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Tequila purchasing guide

Jean Barker's 4 level guide to buying tequila. Use it. It rocks.

by: Jean Barker | 21 Aug 2009

If you thought choosing the right tequila was as simple as one tequila... two tequila... three tequila... floor? Think again.

When buying tequila look for...
(prices are per bottle in 2009, and fluctuate with the US dollar)

Level 0: A picture of a prickly cactus or a guy in a sombrero on the label. This is called a “warning label.” Don't buy it. Don't shag anyone who buys it for you. You can thank me in the morning. Pay: with your liver / virginity.

Level 1: “Agave” and “double-distilled” plus any description of the taste. If they're describing the taste at all, this indicates some confidence in it. My house party option, Sauza gold, is one of these. It's also bottled in Mexico, unlike many. (The Mexicans tried to prevent tequila being exported in vats, but the USA forced them to back down to save the Californian bottling economy.) Pay: About R200 – R250 for Sauza.

Level 2: Añejo Tequila. Like Cuervo Black, Añejo (“aged” for non-Mexicans) tequila has to be been aged in oak barrels for at least a year, but for up to three. Black is done in American oak barrels for 18 months, and then blended with older tequilas. If you're drinking something like this, you're doing pretty well. It’s from a family owned farm in Mexico. That’s all good news. And it’s good for you? Well not really, but apparently I was “funny” at the Cuervo launch, where I downed quite a lot of it. And despite this, I woke up without a headache, and with only a mild hangover. It should be served with orange slices, because vitamin C is a great way to survive the effects of vitamin T. Pay: From R180 for Cuervo Black (which, yes, isn’t much more than you’ll pay for Gold).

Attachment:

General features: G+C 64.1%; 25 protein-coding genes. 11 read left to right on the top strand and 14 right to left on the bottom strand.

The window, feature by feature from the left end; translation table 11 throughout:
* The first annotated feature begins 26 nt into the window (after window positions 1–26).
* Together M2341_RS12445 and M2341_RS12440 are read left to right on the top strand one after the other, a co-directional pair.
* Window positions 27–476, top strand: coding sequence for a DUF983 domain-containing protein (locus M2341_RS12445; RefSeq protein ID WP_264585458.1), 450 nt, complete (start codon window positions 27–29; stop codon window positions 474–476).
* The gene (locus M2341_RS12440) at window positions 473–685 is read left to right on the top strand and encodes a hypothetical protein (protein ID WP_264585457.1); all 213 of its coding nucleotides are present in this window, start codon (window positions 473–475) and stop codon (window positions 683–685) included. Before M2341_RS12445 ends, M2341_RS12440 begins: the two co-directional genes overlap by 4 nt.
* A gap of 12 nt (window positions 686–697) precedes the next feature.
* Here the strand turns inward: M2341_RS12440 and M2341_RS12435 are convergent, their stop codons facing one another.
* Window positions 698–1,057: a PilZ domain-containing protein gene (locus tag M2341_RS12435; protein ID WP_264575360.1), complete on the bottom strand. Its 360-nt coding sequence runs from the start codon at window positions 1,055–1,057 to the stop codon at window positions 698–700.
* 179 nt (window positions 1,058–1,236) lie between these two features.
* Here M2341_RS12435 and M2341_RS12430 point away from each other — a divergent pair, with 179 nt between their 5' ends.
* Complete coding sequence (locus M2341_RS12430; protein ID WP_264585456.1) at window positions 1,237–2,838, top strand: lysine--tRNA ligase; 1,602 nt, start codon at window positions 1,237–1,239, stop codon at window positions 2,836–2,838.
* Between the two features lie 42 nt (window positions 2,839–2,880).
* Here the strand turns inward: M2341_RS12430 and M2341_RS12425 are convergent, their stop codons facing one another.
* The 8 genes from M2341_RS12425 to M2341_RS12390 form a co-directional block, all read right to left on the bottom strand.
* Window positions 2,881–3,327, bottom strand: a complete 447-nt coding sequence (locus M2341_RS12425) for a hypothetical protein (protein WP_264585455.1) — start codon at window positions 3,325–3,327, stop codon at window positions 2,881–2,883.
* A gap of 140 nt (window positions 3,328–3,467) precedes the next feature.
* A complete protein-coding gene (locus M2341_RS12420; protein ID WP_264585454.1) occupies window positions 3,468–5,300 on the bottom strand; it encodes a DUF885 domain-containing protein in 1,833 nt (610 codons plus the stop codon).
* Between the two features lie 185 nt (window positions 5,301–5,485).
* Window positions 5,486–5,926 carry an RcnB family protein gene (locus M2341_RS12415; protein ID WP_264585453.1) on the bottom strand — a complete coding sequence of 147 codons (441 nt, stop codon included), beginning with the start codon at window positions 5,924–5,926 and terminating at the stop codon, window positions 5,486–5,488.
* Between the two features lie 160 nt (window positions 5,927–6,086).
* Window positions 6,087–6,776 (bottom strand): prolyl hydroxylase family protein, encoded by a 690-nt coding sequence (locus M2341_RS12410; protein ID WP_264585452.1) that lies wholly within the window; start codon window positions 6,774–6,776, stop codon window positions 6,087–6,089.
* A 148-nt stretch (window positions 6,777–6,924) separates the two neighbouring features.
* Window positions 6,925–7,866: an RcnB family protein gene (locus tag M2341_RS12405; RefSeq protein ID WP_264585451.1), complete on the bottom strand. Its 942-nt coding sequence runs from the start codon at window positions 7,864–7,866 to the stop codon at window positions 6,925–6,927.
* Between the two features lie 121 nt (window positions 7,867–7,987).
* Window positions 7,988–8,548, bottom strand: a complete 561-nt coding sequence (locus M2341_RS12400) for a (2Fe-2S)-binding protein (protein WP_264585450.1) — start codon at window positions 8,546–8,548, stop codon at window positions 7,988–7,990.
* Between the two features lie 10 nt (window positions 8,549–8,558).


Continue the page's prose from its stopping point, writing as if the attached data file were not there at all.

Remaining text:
Level 3: Extra Añejo. Aged for at least three years and usually up to four, this is the tequila you keep at your house, and show off with. I think it's perfectly acceptable to still serve it with orange slices. Some would disagree. It's not there to get drunk on, unless you're rich or already drunk. Some of these come flavoured, and although I've never been a fan of disguising my booze as kids' drinks, apparently it's great in Chocolate flavour. Like pure agave (see: Level 4) the taste will depend on the region (mainly highlands, or lowlands) of origin, as well as how it is distilled. Pay: From R375, and counting.

Level 4: Pure agave. Don't be fooled just by the words “agave tequila”, because it's illegal to call it tequila if there's no agave in it at all. If there is any flavouring at all, it's not pure agave, because the Mexicans made flavouring pure agave illegal, just like I would make it illegal for people from Joburg to put ice in their red wine, if I could. Pay: If you can afford it, you don't care.

Jean Barker is the editor of entertainment, so she gets out a lot. You can read her columns here or just sign up for the Channel24 newsletter here and get them delivered to your inbox every Friday.

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